09/23/2010 3:11PM

Apprentice Eclipse an award we can afford to lose


Now before the court of public opinion are the trials and tribulations of California-based jockey Christian Santiago Reyes, who has made headlines in connection with an alleged tampering with the weight he was supposed to be carrying during a race at Hollywood Park last June.

That Santiago Reyes, who is 21, already had more than a month’s worth of suspension days for riding infractions hanging over his head was bad enough. This speaks, at best, to a certain imprecision in his skills as a rider, at worst an unwillingness to learn from his mistakes. Compounding the story, however, is the sober realization that Santiago Reyes, just last January, was standing on stage before the Thoroughbred industry as the winner of the Eclipse Award for outstanding apprentice of 2009.

This is not the first whiff of scandal or sad disappointment attached to this particular award:

Ron Franklin, the 1978 winner, won the Kentucky Derby and Preakness the following year aboard Spectacular Bid. Nine days after Spectacular Bid and Franklin lost the Belmont Stakes, he was arrested for possession of cocaine in the parking lot at Disneyland.

Jesus Bracho, the 1992 winner, was discovered to have misrepresented his record in his native Venezuela and, in fact, was not eligible for apprentice allowances by U.S. standards. Rosemary Homeister, runner-up in the voting, was presented the award the at the Eclipse Awards dinner the following year.

It was touch and go for a while for 2000 Eclipse Award winning apprentice Tyler Baze, whose career was threatened by alcohol and dangerous weight-loss habits. The good news is that Baze, now 27, has emerged from those dark corners and is a respected member of the California riding colony. He’s also ready to return to action after suffering facial fractures during the Del Mar meet just concluded.

Consider, though, if the 2000 award had gone to New York’s top apprentice, Norberto Arroyo, who finished a close runner-up to Baze in the voting. Since then, Arroyo’s life and career have been in a steady downward spiral to a point where, last March, he was sentenced to 2 1/2 years in state prison for a cocaine possession arrest in Saratoga Springs during the summer of 2009.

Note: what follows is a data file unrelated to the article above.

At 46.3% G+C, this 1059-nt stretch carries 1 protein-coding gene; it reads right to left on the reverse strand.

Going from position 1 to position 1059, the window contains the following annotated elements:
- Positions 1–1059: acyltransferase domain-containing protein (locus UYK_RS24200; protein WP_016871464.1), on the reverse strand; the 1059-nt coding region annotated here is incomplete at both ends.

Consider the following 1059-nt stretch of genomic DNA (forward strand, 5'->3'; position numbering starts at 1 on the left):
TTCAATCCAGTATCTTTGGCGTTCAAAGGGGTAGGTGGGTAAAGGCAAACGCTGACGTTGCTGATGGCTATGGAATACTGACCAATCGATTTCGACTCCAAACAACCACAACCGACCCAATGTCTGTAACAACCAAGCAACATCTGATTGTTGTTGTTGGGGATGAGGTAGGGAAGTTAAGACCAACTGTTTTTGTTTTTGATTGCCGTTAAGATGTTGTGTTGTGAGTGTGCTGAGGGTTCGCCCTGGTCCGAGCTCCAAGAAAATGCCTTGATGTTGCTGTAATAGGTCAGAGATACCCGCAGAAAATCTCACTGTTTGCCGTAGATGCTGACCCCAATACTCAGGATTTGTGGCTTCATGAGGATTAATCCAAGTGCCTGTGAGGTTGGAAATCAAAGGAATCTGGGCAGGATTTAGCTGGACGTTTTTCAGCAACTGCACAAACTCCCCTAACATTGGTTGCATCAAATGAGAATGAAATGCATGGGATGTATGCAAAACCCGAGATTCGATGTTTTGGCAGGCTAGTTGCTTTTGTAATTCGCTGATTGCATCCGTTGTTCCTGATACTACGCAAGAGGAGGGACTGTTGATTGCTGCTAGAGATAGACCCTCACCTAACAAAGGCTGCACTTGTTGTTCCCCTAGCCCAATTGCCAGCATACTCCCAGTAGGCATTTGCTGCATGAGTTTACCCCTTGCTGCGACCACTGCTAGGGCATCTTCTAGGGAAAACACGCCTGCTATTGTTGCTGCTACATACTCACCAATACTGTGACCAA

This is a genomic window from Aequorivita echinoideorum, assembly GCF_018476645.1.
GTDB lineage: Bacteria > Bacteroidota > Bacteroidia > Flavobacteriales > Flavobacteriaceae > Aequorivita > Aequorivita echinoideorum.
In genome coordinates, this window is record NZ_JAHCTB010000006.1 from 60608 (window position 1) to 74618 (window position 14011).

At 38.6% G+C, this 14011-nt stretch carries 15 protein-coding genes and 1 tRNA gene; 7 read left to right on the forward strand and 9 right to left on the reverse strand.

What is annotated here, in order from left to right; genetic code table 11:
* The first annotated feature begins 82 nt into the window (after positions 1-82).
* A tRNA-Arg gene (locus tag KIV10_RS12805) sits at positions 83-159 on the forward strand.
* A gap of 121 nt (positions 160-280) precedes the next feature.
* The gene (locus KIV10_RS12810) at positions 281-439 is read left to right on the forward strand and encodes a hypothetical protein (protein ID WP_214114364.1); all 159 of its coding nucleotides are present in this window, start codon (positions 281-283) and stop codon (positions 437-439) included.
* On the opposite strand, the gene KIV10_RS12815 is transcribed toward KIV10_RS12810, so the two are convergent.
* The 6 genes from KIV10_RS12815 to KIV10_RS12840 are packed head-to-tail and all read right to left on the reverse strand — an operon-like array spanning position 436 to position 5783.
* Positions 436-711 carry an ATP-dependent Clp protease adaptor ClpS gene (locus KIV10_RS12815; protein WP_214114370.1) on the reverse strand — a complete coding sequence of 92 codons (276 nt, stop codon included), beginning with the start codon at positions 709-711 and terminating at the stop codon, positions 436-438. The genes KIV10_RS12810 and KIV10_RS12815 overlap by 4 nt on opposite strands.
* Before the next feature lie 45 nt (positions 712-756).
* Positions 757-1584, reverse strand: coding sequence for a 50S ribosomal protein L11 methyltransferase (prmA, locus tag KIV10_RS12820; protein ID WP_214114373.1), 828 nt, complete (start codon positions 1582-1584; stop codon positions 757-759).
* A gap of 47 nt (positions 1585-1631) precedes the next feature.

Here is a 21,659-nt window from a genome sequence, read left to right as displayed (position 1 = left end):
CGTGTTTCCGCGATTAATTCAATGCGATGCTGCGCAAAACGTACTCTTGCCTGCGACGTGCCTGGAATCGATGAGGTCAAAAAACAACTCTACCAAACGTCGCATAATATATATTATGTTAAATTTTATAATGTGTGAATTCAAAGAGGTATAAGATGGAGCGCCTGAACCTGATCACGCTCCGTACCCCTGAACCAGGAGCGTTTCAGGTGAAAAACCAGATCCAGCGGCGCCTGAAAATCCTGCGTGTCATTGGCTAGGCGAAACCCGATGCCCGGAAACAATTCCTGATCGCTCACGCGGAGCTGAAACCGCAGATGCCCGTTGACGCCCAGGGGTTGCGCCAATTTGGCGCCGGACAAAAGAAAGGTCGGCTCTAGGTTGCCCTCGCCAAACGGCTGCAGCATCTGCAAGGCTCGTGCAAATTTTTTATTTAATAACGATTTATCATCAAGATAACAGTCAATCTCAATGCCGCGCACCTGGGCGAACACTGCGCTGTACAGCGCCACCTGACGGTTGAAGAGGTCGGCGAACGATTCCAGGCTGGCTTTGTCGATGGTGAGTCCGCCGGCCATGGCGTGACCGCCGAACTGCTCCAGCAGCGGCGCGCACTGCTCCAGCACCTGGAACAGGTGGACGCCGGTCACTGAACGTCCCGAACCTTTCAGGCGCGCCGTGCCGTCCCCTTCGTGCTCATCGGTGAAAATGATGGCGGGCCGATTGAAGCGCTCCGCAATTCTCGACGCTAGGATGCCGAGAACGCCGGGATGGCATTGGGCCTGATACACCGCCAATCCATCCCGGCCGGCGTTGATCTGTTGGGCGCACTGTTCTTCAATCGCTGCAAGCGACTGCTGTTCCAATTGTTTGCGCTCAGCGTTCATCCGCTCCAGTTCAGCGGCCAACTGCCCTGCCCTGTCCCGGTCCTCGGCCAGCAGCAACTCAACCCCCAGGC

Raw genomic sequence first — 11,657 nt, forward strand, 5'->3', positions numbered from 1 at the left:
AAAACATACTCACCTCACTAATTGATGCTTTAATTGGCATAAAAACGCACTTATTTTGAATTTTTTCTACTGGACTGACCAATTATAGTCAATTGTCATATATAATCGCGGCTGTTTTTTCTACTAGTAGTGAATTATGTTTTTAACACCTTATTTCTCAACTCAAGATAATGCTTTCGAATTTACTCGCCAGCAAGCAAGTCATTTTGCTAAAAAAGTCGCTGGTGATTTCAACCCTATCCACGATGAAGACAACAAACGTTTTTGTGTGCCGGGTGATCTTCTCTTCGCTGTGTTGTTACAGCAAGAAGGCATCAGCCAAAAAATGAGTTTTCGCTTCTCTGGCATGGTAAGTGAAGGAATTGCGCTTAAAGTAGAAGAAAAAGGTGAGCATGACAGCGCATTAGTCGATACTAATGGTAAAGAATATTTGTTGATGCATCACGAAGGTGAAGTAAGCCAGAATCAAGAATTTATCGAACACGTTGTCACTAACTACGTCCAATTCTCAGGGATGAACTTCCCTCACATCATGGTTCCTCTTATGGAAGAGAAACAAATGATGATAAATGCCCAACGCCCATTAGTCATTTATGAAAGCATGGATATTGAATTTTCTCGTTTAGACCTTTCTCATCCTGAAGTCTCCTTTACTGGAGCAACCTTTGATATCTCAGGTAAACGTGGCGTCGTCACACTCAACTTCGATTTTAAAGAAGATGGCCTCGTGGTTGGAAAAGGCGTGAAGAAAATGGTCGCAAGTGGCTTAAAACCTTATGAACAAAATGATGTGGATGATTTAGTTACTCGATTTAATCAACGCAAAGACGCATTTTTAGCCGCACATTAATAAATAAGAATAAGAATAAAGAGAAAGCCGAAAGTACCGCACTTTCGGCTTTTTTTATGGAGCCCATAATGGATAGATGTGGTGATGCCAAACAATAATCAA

A similar fate befell Greta Kuntzweiler, who was the other Eclipse Award finalist for the 2000 season, along with Baze and Arroyo. Kuntzweiler was arrested in 2006 for the manufacture of methamphetamine and did jail time, falling to the depths with which Arroyo has become familiar. Like Tyler Baze, however, Kuntzweiler has staged a career comeback that has been the most inspiring story of the 2010 season.

Such relatively isolated horror stories could be spun as the Curse of the Apprentice Eclipse Award. But it’s not as if the sport is rolling the dice. For every Bracho, Franklin, or Arroyo there are any number of admirable honorees. Hall of Famers Chris McCarron, Steve Cauthen, and Kent Desormeaux won the award. So did international star Cash Asmussen and such journeymen stalwarts as Jimmy Edwards, Frank Lovato, Richard Migliore, Mike Luzzi, Mark Johnston, and Shaun Bridgmohan.

The problem is that there is an award at all. And there always has been, dating back to the first group of Eclipse Awards handed out in 1971, when Gene St. Leon was honored alongside journeyman champ Laffit Pincay.

It has always seemed inappropriate to single out an apprentice jockey from among the many to receive an award that looks, feels, and smells the same as the award given to the champion journeyman. These are teenagers, many of them, still refining their skills and learning the trade. Their success as apprentices has as much to do with brilliant agenting and lack of local competition as it has to do with the innate ability of the youngster in question.

The Eclipse Award for apprentices always has smacked of the Golden Globe category called “New Star,” which fell into disrepute when jaws dropped at the announcement of the 1982 winner, pop singer Pia Zadora. As it turned out, it was her moneybags husband who basically bought the award with an ad campaign that left few palms ungreased. The category lasted one more year and was discontinued.

On the other hand, when Patty Duke won the Academy Award for best supporting actress in 1962, at 16, she was the dramatic exception to a long-standing tradition of honoring accomplished child actors with lesser Oscars more befitting their youth and emotional immaturity. Duke paved the way for Tatum O’Neal to win the same award in 1974 at age 10 and for Anna Paquin to win it in 1994, when she was 11.

Those girls were competing against their elders for the top award in their chosen profession, and it should be no different when it comes to jockeys. Certainly, the apprentice seasons of McCarron, Desormeaux, Cauthen, and even Julien Leparoux, in 2006, would have drawn serious voter support when stacked up against the “old guys.”

With or without an Eclipse Award for apprentices, there will continue to be troubled young athletes who are unable to make the transition from early success to the stability of a long-term career. Certainly, those who try hard and willingly sacrifice deserve encouragement, perhaps in the form of an industry award that puts a spotlight on a group of “stars of the future,” or some such designation.

In the end, greatest reward for an apprentice jockey should be found in the work they’ve chosen and a chance to further prove themselves worthy once shed of the five pounds that branded them as beginners.